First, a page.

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Why You Should Cover Concrete in Cold Weather

Placing concrete in cold weather can be difficult. Concrete must reach a minimum strength of 500 psi (pounds per square inch), which happens within 24 hours at warm temperatures. When it’s cold, however, this can take much longer, or the concrete can freeze in a plastic state. A plastic freeze retards progress toward full strength and the minimum strength needed for further work to be safe.

One of the most straightforward solutions for this is curing blankets. The use of insulated curing blankets is simple, but with a variety of curing blankets on the market, which should you choose? We will discuss the options below.

Why Cure Your Concrete Carefully in the Cold?

As mentioned above, concrete has to be protected until it reaches 500 psi. At this point, you will be able to walk on the partially cured concrete, and it will be able to withstand a freeze-thaw cycle. In addition, when concrete has been placed and finished, it must be cured. That is, moisture and temperature conditions should be kept steady both on the surface of the concrete and deep within it.

Improper curing can lead to poor hydration, weak concrete, susceptibility to the freeze-thaw cycle, and eventual abrasion, scaling and spalling, both at depth and near the surface, for extended periods of time. Properly cured concrete has an adequate amount of moisture for continued hydration and development of strength, volume stability, resistance to freezing and thawing, and abrasion and scaling resistance.

Additionally, exposing concrete to the cold means it takes a lot longer to set. This can be expensive, especially on large projects with finishing crews who need to be kept on site.

Curing time depends on:

  • Concrete design
  • Strength needed
  • Shape and size of concrete construction
  • Actual ambient temperature
  • Future exposure conditions

The American Concrete Institute recommends a curing period that allows concrete to reach 70% of the psi needed for your job. This can be up to seven days with some types of cement but is often 72 hours when other cement/admixtures are used or if temperatures are kept higher. For example, it takes almost twice as long to cure the same concrete at 50°F as it would at 70°F.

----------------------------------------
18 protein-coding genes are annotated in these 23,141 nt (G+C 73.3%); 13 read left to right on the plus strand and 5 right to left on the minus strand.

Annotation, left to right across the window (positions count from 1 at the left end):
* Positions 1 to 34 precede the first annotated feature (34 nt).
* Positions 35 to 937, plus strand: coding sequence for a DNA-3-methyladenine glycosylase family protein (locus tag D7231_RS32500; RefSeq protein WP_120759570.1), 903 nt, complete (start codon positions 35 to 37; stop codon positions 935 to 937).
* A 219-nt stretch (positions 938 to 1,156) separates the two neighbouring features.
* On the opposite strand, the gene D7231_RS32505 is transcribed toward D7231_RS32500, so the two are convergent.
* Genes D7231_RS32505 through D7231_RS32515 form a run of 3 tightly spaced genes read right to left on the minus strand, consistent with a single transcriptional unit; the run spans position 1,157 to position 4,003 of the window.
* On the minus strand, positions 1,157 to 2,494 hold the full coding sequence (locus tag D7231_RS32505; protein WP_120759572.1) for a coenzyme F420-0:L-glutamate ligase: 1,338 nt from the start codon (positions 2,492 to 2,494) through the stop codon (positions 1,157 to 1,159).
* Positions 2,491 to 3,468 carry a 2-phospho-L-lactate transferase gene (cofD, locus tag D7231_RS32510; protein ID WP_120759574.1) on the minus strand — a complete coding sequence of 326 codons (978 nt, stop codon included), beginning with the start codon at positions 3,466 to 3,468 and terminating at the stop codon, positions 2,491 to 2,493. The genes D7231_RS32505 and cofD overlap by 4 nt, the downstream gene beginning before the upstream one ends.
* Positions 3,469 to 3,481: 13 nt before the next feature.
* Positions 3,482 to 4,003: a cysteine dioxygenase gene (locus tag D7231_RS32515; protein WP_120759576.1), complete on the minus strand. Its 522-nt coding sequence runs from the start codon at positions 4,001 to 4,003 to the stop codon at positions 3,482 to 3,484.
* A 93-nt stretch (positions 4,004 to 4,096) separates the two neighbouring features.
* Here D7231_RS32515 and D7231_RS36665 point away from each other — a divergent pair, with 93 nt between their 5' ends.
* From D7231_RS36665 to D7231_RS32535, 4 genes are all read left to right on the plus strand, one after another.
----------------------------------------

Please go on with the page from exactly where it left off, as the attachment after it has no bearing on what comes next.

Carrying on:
Why Choose Curing Blankets?

Thermal curing blankets are by far the least expensive option for speeding up concrete curing and protecting freshly placed concrete from exposure to the cold. Curing blankets can be used instead of enclosures and heating your concrete mixture, or in addition to these measures. 

Blankets also help keep moisture in at the surface of your fresh concrete, which is necessary for reaching a "cured" level of strength. They’re waterproof, so they slow evaporation from below and keep snow, rain and ice from damaging your newly placed concrete.

Curing blankets are:
  • Available in a variety of sizes and R-values
  • Sometimes heated for extremely cold working conditions
  • Easy to move and reuse
  • Tough and durable
  • Very easy to use
  • A great value when compared to other options
Cold Weather Concreting - WRMeadow Blankets

So, how do curing blankets work? Let's have a look.

How Curing Blankets Work

Curing blankets deliver R-factor, otherwise known as thermal resistance. R-factor is a measure of how well a material resists heat flow. So, a higher R-factor (or value) means more resistance — aka heat won’t escape quickly or easily when covered by a high R-factor blanket. The U-factor (or U-value) is the mathematical opposite of the R-value, measuring how well heat flows through a material. So, a very insulated blanket will have a high R-factor and a low U-factor.